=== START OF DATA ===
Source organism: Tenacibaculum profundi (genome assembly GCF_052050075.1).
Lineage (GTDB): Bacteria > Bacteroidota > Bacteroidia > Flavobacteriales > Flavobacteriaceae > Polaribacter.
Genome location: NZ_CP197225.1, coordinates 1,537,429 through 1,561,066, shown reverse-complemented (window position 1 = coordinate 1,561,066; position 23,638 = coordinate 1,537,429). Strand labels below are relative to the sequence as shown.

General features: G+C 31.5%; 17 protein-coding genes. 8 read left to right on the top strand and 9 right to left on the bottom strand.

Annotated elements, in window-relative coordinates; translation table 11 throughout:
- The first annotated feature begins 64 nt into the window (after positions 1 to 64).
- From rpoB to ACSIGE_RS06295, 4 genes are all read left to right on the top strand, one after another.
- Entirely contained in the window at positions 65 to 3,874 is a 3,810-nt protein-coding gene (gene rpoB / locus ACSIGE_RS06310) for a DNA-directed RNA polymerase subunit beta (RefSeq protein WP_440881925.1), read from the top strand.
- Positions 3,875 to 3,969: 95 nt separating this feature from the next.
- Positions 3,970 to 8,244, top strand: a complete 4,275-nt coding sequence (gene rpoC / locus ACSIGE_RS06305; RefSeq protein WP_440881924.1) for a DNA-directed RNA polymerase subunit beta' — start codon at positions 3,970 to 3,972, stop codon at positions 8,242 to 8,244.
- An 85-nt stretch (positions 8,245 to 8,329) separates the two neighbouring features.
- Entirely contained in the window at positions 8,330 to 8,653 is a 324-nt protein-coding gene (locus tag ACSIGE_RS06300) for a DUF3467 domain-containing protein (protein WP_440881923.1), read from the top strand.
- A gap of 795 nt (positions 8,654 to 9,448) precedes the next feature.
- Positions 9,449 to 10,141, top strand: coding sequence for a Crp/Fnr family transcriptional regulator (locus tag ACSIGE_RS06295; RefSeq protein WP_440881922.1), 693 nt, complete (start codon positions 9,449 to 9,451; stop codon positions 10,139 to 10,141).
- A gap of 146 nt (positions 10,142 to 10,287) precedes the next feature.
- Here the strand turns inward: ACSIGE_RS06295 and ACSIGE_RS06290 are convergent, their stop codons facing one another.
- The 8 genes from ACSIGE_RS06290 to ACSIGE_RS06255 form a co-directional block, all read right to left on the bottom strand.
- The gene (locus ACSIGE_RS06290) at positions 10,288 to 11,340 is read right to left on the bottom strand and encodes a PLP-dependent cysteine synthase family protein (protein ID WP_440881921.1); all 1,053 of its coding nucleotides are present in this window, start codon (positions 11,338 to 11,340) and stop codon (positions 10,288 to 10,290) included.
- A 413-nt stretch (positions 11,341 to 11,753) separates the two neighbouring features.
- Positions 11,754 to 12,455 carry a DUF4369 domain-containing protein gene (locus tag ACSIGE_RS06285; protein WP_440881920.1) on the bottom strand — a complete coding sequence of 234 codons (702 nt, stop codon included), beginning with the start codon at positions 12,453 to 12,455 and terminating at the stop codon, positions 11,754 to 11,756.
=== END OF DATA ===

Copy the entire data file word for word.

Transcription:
Source organism: Tenacibaculum profundi (genome assembly GCF_052050075.1).
Lineage (GTDB): Bacteria > Bacteroidota > Bacteroidia > Flavobacteriales > Flavobacteriaceae > Polaribacter.
Genome location: NZ_CP197225.1, coordinates 1,537,429 through 1,561,066, shown reverse-complemented (window position 1 = coordinate 1,561,066; position 23,638 = coordinate 1,537,429). Strand labels below are relative to the sequence as shown.

General features: G+C 31.5%; 17 protein-coding genes. 8 read left to right on the top strand and 9 right to left on the bottom strand.

Annotated elements, in window-relative coordinates; translation table 11 throughout:
- The first annotated feature begins 64 nt into the window (after positions 1 to 64).
- From rpoB to ACSIGE_RS06295, 4 genes are all read left to right on the top strand, one after another.
- Entirely contained in the window at positions 65 to 3,874 is a 3,810-nt protein-coding gene (gene rpoB / locus ACSIGE_RS06310) for a DNA-directed RNA polymerase subunit beta (RefSeq protein WP_440881925.1), read from the top strand.
- Positions 3,875 to 3,969: 95 nt separating this feature from the next.
- Positions 3,970 to 8,244, top strand: a complete 4,275-nt coding sequence (gene rpoC / locus ACSIGE_RS06305; RefSeq protein WP_440881924.1) for a DNA-directed RNA polymerase subunit beta' — start codon at positions 3,970 to 3,972, stop codon at positions 8,242 to 8,244.
- An 85-nt stretch (positions 8,245 to 8,329) separates the two neighbouring features.
- Entirely contained in the window at positions 8,330 to 8,653 is a 324-nt protein-coding gene (locus tag ACSIGE_RS06300) for a DUF3467 domain-containing protein (protein WP_440881923.1), read from the top strand.
- A gap of 795 nt (positions 8,654 to 9,448) precedes the next feature.
- Positions 9,449 to 10,141, top strand: coding sequence for a Crp/Fnr family transcriptional regulator (locus tag ACSIGE_RS06295; RefSeq protein WP_440881922.1), 693 nt, complete (start codon positions 9,449 to 9,451; stop codon positions 10,139 to 10,141).
- A gap of 146 nt (positions 10,142 to 10,287) precedes the next feature.
- Here the strand turns inward: ACSIGE_RS06295 and ACSIGE_RS06290 are convergent, their stop codons facing one another.
- The 8 genes from ACSIGE_RS06290 to ACSIGE_RS06255 form a co-directional block, all read right to left on the bottom strand.
- The gene (locus ACSIGE_RS06290) at positions 10,288 to 11,340 is read right to left on the bottom strand and encodes a PLP-dependent cysteine synthase family protein (protein ID WP_440881921.1); all 1,053 of its coding nucleotides are present in this window, start codon (positions 11,338 to 11,340) and stop codon (positions 10,288 to 10,290) included.
- A 413-nt stretch (positions 11,341 to 11,753) separates the two neighbouring features.
- Positions 11,754 to 12,455 carry a DUF4369 domain-containing protein gene (locus tag ACSIGE_RS06285; protein WP_440881920.1) on the bottom strand — a complete coding sequence of 234 codons (702 nt, stop codon included), beginning with the start codon at positions 12,453 to 12,455 and terminating at the stop codon, positions 11,754 to 11,756.